Ari Moskowitz
My Father Left Me a Dying Town

We lived in a dying town in coal country Pennsylvania. Most of our restaurants had closed, Eddie’s corner store had shut down, and no one had bothered to change the deli meat specials at the grocery store in years. Our lone strip club, “Dangerous Curves,” abandoned, its sign in desperate need of paint—chipped yellow letters, the “s” in “Curves” sidewinding around the rest of the faded sign. It had closed so close to our eighteenth birthdays and we mourned the specters of naked women and hair metal. We would go there at night and Ryan would throw rocks through the windows and dare me to spray paint my initials on the walls.

We lived in a town of suffering widows. There were hardly any men left to fight over, so they made do with us. The deep mines had sustained our town for decades, but after the Knox Mine disaster in 1959, the Lackawanna Mining Company had shut them all down. Our fathers continued to scrape for work in Schuylkill County as the jobs dried up. Now, the only way underground was a coalmining tour.

My grandfather had committed suicide at the age of sixty-four. His lungs black, he complained that he was drowning. “My lungs—,” he would say between short breaths. “It feels like I’m getting my air from a Ziploc bag.” I imagined his lungs hanging like shredded curtains—cut up, as if from fiberglass. He choked every time he tried to suck in the air.

My father died nine years after my grandfather. Toward the end of his life, he smelled stale, looked at us through black-ringed eyes and gave one-word proclamations: Cancer. Beer. Dinner. Bed. His favorite bar, “The Coalminer’s Inn,” closed. Well…he said, leaving us to grasp at deeper meanings. He had always been short on words, preferring his vinyl records to everything else.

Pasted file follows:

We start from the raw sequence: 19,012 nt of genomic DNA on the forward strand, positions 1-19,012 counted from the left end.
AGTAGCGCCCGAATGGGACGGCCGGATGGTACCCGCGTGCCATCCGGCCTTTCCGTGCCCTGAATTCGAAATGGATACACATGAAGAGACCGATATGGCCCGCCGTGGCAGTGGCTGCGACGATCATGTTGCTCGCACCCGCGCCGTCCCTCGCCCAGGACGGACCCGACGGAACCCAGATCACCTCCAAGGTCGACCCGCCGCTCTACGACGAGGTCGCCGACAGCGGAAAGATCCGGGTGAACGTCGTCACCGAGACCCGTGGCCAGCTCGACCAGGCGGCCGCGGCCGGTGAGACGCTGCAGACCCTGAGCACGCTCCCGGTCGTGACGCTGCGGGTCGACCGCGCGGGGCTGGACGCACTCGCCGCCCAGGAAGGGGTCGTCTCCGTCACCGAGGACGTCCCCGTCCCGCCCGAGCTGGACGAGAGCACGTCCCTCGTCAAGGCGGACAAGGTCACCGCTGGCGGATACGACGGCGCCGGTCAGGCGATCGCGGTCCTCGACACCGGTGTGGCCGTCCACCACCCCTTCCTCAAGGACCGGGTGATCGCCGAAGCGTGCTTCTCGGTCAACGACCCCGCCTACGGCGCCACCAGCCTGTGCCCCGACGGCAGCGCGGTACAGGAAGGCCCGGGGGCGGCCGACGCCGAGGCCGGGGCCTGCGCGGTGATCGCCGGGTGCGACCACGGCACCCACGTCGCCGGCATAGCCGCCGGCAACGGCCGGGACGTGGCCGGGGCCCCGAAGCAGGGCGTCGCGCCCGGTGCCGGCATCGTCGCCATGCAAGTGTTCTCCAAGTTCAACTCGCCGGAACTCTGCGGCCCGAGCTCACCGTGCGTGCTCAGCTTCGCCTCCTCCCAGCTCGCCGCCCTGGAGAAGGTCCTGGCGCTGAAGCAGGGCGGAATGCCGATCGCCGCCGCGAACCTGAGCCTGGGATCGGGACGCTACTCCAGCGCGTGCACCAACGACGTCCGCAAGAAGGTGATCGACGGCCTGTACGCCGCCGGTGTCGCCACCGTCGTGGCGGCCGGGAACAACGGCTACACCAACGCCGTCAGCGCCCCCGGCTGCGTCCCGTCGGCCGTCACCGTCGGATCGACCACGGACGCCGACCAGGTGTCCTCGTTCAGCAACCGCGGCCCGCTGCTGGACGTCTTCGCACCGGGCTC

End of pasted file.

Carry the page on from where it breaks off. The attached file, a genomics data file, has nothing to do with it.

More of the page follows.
We had a wood-burning stove. During wintertime, I would sit in front of it for hours, tossing log after log into its small metal mouth. It was always hungry. I could feed it logs for the rest of my life and it would never be too many.

In the summer of ’96, Reverend Frank Graham’s booming voice was what finally broke Ryan. He was sick of hearing the reverend’s daily sermon about our sins, the sins of our fathers, and fire and brimstone. Ryan wanted to kill him or at least smack him across the face. I did too but one of us had to be reasonable. “Just ignore him,” I said to Ryan, when his face grew so red I thought he was going to choke on his cigarette.

I suppose Ryan needed someone to blame for his father’s death. While Ryan steamed over ways to punish the reverend, I concentrated on enjoying the summer. Kayaking on the lake, bonfires, DVDs with graphic sex scenes, fishing for largemouth bass, and shooting clay pigeons. I took out my newly laminated driver’s license and stared at it every single day. In my photo, I was scowling at the camera. It was how I looked in all the pictures I took that year. I felt strong, my t-shirt fitted to my torso. I imagined it was how my father looked when he was my age. I had developed a smoking habit, because I needed a reason to drive my ‘84 Toyota Camry to the gas station. I liked driving, and I liked having the freedom to come and go as I pleased. If we hadn’t found ways to busy ourselves that summer, I think our losses would have buried us.

Nobody had seen Reverend Graham in years and he no longer preached in our churches, but his radio program was always on. His voice reverberated through our dusty supermarket where our mothers took us shopping on hot Sunday afternoons, the air stale as the old bread we sometimes ate. At dinnertime, he would drift through our homes, his voice following us as we did our chores. He was a permanent guest. There were numbers to dial, checks to write to charities. Ryan refused to listen to anything else but the reverend. He was obsessed.

“Unbelievable,” he said, as we drove back from a cigarett